On Monday 12 July, Dirk was contacted by Marshall Security to inform him that the business was being looted. Despite being advised to stay away from a ‘dangerously volatile’ situation, he drove first to the security company headquarters and then to the Durban North police station before heading home. He was finally able to visit his dealership on the afternoon of 14 July.
“The Massey Fergusson tractor parked outside our front roller door had been tampered with but clearly the looters were not able to start it. The roller shutter door had been prised open and was raised by 500mm. I crawled under it and was confronted with mayhem,” he says. “The entire stock of power products was gone. There was not a single unit left. No Stihl brush cutters, no Stihl chainsaws, no lawnmowers, no generators, no water pumps, no Stihl mist-blowers - nothing in the form of a power product. The lower workshop was also mayhem, with a few jobs in transit still there. All our tools were missing including the workshop compressor, drill press, stand-by generator, bench grinder, ride-on hoist.” It looked as if a forklift fork had been used to remove the extremely stout workshop window burglar bars.
The work computers were all gone, along with the till and printer. The office safe had been opened and R16 000 was missing. Dirk estimates that about 50 % of the spares stock and all the power tools were taken from the main storeroom. The room adjacent to this is where special tools are kept - “nothing was left except leg guards”. In the brush cutter repair workshop, almost all of the customer units were missing, as well as all the work spanners and power tools. Even machines in for repairs were taken.
The looters had also stripped the kitchen area, taking everything, even the tap and mixer! The gents’ toilet was pulled away from the wall and smashed; the lower workshop was used as a toilet and left in a filthy state.
Despite the devastation, Dirk refuses to throw in the towel. “We’re not running from this. We are reasonably well insured and we will forge ahead. I have been buoyed up by my customers, who have come in to the shop to personally give us promises of support.”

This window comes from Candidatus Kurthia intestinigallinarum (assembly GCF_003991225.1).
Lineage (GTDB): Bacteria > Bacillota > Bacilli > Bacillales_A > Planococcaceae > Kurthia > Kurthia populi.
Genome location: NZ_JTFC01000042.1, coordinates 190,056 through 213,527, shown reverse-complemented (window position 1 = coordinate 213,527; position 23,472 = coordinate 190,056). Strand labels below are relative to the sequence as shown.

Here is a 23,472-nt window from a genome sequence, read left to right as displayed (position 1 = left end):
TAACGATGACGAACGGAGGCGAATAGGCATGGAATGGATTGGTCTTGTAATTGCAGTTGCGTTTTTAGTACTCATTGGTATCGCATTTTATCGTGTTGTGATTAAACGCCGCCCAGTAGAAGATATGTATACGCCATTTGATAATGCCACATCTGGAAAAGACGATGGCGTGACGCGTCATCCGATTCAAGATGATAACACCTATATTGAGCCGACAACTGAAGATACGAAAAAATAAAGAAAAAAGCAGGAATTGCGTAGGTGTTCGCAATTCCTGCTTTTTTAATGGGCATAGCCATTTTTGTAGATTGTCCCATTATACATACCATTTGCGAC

Hayden Hutton, managing director of Andreas STIHL (Pty) Ltd says, “Whilst poor South Africans remain the biggest victims of the recent unrest, STIHL and its dealers also suffered significant losses. The STIHL warehouse in Pietermaritzburg was looted and then burnt to the ground, resulting in an interrupted supply of our products that support customers in the forestry, landscaping, and municipal markets, which include many emerging contractors and businesses. But it’s the individual stories of loss and of staff being afraid of losing their jobs that were so distressing. These are people who are as passionate about our brand as we are, and we could not let them down.”
With support from STIHL head office in Germany, the company quickly put into effect an emergency plan to get spares and products to the country from STIHL factories around the world. STIHL head office staff members moved to new premises and STIHL secured a short term warehousing and distribution solution in anticipation of receiving the tons of airfreight as well as containers via sea.
Don’t buy stolen goods
STIHL is appealing to those who see STIHL products advertised online, especially at suspiciously low prices, to be careful of buying stolen property and to check the product serial number at www.stihl-stolen.com to see if products are stolen or are legitimately owned. Always ask for proof of ownership such as a receipt or warranty before buying second-hand goods is the advice.
“The devastation during the unrest is really heartbreaking,” said Hayden. “It is clear that South Africa needs a social compact, to ensure that this never happens again. This means not only ensuring economic opportunity for the poor, but it’s also apparent that we need a moral regeneration, especially when considering the instances of ‘wealthy’ South Africans who took part in the looting. It is heartening to see that many culprits were ‘named and shamed’ via social media, some have already appeared in court, and in some places, stolen goods have been handed in to the police by the community. The country’s commercial sector can rebuild these businesses, but they can only survive and thrive if the government and society work together.”